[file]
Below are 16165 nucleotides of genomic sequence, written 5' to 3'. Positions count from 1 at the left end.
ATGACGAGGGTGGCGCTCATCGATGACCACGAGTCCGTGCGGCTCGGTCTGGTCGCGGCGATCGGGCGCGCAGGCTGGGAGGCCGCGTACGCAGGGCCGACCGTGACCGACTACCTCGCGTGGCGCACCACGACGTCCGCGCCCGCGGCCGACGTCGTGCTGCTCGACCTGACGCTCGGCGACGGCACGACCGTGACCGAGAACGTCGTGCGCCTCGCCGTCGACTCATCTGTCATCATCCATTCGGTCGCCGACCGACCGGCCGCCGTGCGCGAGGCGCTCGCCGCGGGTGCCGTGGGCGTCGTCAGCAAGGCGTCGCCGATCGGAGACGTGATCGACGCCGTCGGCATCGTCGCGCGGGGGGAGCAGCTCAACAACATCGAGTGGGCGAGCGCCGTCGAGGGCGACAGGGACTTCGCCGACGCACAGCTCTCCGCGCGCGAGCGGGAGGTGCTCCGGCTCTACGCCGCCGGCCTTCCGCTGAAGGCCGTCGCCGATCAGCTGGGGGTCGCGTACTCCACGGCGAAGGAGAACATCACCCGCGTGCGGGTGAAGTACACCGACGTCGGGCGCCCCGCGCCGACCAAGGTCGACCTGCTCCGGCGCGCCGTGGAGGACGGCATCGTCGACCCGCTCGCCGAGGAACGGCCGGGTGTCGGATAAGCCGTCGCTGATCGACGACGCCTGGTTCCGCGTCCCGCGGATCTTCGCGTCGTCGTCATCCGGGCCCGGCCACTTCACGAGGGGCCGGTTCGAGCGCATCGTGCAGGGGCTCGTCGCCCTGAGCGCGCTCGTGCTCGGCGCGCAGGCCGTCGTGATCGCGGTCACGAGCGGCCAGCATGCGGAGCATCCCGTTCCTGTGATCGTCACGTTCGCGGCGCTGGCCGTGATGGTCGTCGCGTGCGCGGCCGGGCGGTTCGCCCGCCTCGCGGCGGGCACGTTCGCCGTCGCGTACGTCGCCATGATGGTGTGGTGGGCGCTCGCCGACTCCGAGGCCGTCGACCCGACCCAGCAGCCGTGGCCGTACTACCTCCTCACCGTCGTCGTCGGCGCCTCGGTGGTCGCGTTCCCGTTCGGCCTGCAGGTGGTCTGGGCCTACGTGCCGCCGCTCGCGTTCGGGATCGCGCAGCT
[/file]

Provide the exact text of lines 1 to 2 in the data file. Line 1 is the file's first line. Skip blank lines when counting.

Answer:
Below are 16165 nucleotides of genomic sequence, written 5' to 3'. Positions count from 1 at the left end.
ATGACGAGGGTGGCGCTCATCGATGACCACGAGTCCGTGCGGCTCGGTCTGGTCGCGGCGATCGGGCGCGCAGGCTGGGAGGCCGCGTACGCAGGGCCGACCGTGACCGACTACCTCGCGTGGCGCACCACGACGTCCGCGCCCGCGGCCGACGTCGTGCTGCTCGACCTGACGCTCGGCGACGGCACGACCGTGACCGAGAACGTCGTGCGCCTCGCCGTCGACTCATCTGTCATCATCCATTCGGTCGCCGACCGACCGGCCGCCGTGCGCGAGGCGCTCGCCGCGGGTGCCGTGGGCGTCGTCAGCAAGGCGTCGCCGATCGGAGACGTGATCGACGCCGTCGGCATCGTCGCGCGGGGGGAGCAGCTCAACAACATCGAGTGGGCGAGCGCCGTCGAGGGCGACAGGGACTTCGCCGACGCACAGCTCTCCGCGCGCGAGCGGGAGGTGCTCCGGCTCTACGCCGCCGGCCTTCCGCTGAAGGCCGTCGCCGATCAGCTGGGGGTCGCGTACTCCACGGCGAAGGAGAACATCACCCGCGTGCGGGTGAAGTACACCGACGTCGGGCGCCCCGCGCCGACCAAGGTCGACCTGCTCCGGCGCGCCGTGGAGGACGGCATCGTCGACCCGCTCGCCGAGGAACGGCCGGGTGTCGGATAAGCCGTCGCTGATCGACGACGCCTGGTTCCGCGTCCCGCGGATCTTCGCGTCGTCGTCATCCGGGCCCGGCCACTTCACGAGGGGCCGGTTCGAGCGCATCGTGCAGGGGCTCGTCGCCCTGAGCGCGCTCGTGCTCGGCGCGCAGGCCGTCGTGATCGCGGTCACGAGCGGCCAGCATGCGGAGCATCCCGTTCCTGTGATCGTCACGTTCGCGGCGCTGGCCGTGATGGTCGTCGCGTGCGCGGCCGGGCGGTTCGCCCGCCTCGCGGCGGGCACGTTCGCCGTCGCGTACGTCGCCATGATGGTGTGGTGGGCGCTCGCCGACTCCGAGGCCGTCGACCCGACCCAGCAGCCGTGGCCGTACTACCTCCTCACCGTCGTCGTCGGCGCCTCGGTGGTCGCGTTCCCGTTCGGCCTGCAGGTGGTCTGGGCCTACGTGCCGCCGCTCGCGTTCGGGATCGCGCAGCT